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My Pandemic Odyssey to Costa Rica: Language is Hard, Tight Roads Harder

by Dan Cohen

Costa Ricans speak Spanish. I don’t speak Spanish. Not even a little. Not a bit of español either. (Note: In Spanish, the names of languages are not not capitalized.)

I’d like to learn español. At least ‘travel español.’ Order a meal, shop in a store, rent a car, get a room for the night. I got a little booklet. I downloaded Duolingo (much better than Babbel, which forces you to buy a 3 month subscription up front). I was ready to jump in. After all, I was a writer, right? I’m into words. I speak  a little French. How long can it take? How hard can it be?

Well, forever and very. It’s not even that the language is so weird  or complex. It’s just that it comes at you so fast. It’s not surprising, of course. It’s just people living their lives, like everywhere else. But in the moment I keep thinking Wow. They’re all so fluent! To me it all sounds like debelolooteladoedoeldoleoesacongusto. I want them to slow down. I want the entire country to slow down to the speed of an NFL highlight reel. But it’s okay. Patience. Study. I’m getting better. I’ve been here a month now and, on a good day, maybe I can understand the waiter explaining the menu to me at a bar. If I’m looking at the menu. And the menu is in English. And he’s speaking English. Maybe.

I swapped out my SIM card and rented a car and soon left San Jose, an unremarkable city in a remarkable country. The first time I needed gas I rolled confidently up to the pump and asked for rain. Rain, por favor. You don’t pump gas yourself in Costa Rica. There are attendants, like in New Jersey. The attendant blinked. That’s odd. No one’s ever asked for that before. Are you sure? All this communicated with a slightly raised eyebrow. I frantically consulted Google translate, the one thing I have become expert at during my time in Costa Rica. Lleno. That’s what I meant. Lluvia is rain. Lleno is full. Llanguage is hell.

If you’re into nature, especially if you’re into rain, the country truly is remarkable. Occupying .03% of the world’s landmass, Costa Rica contains 5% of the world’s animal species’. And 25% of its landmass is protected. It’s got 10% of the world’s butterflies. And 750,000 types of insect. Costa Rica has more phyla of insects than the combined population of Cleveland and Pittsburgh. Way more. No wonder they don’t need an army.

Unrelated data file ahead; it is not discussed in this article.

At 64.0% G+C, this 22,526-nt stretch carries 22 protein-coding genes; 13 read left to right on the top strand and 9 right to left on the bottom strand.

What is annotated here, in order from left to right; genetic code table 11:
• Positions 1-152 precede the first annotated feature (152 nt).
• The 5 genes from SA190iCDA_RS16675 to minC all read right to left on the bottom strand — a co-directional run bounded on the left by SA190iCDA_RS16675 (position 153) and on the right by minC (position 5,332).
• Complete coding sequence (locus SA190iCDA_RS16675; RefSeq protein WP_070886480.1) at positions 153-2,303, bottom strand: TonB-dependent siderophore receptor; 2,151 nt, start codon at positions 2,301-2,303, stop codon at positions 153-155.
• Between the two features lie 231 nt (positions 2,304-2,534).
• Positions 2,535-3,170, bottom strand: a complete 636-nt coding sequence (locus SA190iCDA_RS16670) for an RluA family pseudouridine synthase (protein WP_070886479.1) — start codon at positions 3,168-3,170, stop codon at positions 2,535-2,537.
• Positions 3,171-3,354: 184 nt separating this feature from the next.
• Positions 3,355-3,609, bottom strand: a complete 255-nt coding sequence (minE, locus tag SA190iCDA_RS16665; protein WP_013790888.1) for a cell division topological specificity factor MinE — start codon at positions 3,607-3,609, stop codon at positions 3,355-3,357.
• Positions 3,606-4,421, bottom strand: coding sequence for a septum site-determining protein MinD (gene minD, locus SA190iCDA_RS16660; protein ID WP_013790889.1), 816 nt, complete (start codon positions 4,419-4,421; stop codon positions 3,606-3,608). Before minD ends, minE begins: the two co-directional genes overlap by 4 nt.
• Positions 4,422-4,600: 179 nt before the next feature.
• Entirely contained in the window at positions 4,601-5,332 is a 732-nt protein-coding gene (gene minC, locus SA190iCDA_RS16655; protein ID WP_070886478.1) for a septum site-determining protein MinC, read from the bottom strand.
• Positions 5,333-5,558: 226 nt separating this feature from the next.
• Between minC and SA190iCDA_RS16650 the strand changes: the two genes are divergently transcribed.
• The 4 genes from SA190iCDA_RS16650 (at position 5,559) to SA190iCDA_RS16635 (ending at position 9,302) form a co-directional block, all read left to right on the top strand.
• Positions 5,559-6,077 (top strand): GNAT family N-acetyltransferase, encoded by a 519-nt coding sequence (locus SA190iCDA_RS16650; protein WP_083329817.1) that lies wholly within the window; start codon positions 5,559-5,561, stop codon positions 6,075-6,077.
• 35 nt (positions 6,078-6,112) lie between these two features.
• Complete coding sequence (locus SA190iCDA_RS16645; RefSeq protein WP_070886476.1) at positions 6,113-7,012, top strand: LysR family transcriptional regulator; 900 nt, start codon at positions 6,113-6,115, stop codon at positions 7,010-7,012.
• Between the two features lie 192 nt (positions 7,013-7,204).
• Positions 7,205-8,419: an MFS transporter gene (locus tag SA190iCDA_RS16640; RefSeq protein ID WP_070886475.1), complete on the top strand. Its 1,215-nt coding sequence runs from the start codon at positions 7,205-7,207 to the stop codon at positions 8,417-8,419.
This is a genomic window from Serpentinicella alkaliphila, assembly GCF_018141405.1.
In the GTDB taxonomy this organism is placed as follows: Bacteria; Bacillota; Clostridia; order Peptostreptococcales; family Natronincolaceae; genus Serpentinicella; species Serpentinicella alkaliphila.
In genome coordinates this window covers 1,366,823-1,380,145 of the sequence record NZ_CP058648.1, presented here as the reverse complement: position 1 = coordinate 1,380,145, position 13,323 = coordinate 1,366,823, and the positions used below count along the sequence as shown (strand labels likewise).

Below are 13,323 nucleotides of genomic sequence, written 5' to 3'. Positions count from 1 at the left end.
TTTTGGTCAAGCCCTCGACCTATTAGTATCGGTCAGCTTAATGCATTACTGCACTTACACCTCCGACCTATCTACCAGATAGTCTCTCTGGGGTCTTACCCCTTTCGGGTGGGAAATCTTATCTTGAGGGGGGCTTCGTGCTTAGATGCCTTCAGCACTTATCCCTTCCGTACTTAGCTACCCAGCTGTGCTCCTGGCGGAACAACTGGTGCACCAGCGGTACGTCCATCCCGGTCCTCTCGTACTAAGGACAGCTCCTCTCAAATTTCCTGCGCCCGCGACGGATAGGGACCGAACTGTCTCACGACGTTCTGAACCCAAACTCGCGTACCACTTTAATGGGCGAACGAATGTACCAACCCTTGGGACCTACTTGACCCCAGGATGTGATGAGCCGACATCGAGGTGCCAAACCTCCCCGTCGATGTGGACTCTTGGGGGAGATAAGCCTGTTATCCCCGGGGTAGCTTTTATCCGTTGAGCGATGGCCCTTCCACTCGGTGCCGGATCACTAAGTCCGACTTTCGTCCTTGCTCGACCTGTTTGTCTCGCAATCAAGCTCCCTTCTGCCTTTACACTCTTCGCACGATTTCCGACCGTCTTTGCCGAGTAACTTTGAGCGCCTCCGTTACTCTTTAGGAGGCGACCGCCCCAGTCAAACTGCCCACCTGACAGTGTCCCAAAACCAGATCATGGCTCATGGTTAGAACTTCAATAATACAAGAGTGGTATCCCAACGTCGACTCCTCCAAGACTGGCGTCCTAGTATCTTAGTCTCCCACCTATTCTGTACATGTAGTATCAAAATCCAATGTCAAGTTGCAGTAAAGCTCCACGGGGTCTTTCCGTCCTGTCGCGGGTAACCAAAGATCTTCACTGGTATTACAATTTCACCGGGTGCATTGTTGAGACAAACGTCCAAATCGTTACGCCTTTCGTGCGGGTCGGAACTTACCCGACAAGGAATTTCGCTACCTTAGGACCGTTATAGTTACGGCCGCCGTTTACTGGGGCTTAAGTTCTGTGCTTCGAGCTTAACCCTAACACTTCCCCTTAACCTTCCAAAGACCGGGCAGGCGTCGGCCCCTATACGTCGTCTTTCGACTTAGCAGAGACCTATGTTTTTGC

The Pan American highway runs south from San Jose, over a mountain range and through Rivas. That’s where I was headed, Rivas, to visit some friends. Friends of friends. I hadn’t met them yet. They were Americans who had lived in Costa Rica for 10 years. But my first stop was Savegre, a mountain valley that’s home to the Savegre River, as well as a cacophony of birds. It’s a well-known birder’s paradise. I’d read about it in my Lonely Planet: Costa Rica book. They called it unmissable. You might even see a Quetzal, they said, the much beloved yet elusive national bird. But the journey is rugged. Plan to stay the night.

I hadn’t actually planned to spend the night. In typical gringo fashion I thought I’d hit the valley, bag a quetzal sighting, and be in Rivas in time for dinner. You know, quick. Where’s the Mona Lisa? I’m double parked. But my trip down into the valley disabused me of such notions in a hurry. It was perhaps the scariest drive of my life.

You turn off the highway at the very top of the mountain pass onto a dirt road. The first dirt road of many in Costa Rica. I had rented a 4×4, as my friend Nina had insisted I do, a white Suzuki Jimny with sizeable tires and a manual transmission. I could drive stick. No problem. There was a small grocery store at the turn-off. It was level. Nothing to indicate what was in store.

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You then begin a descent that feels like you’re clinging to the side of a mountain in a rainstorm. And it did in fact rain intermittently on my descent, which made the entire episode all the more terrifying. And I’m not easily terrified. It’s a single track dirt road, filled with rocks and detritus and ‘huecos’ (or potholes). It’s switchbacks all the way down into the valley, but the mountain is so steep you can’t see the road beneath you. There are no shoulders, hardly any wiggle room in the single track, and cars are regularly coming up the other way, forcing a standoff. I’m happy to report that protocol seems to be for the downhill driver to give way and back up to the turn of the switchback, whereupon you descend and creep your way past the other car to continue your precarious downward journey. I thought of turning back early on but there was nowhere, literally nowhere to turn. There was hardly even anywhere to go forward. I was fully committed. A line of cars and trucks (trucks!) were behind me and normally I’d care but at this moment I didn’t care, I’d go all the way down in second gear and they all could just suck it. I thought I knew how to drive stick but here you have to know how to drive stick, and I was a novice.

But… I made it. Yes I did. I made it to the bottom and felt an exhilarating thrill. I pulled to the side at the first opportunity and let those behind me pass, leaning my head on the steering wheel and breathing heavily, the car idling in neutral, emergency brake on, for what seemed like an eternity. I need to find a hostel or something, I thought. Ain’t no way I’m going back up that today. I thought about the cars that had lined up behind me. And trucks. People for whom this is no big deal. People for whom this is a commute. I’m sorry, I thought. Lo siento.

(I’m sure that’s right. I think.)



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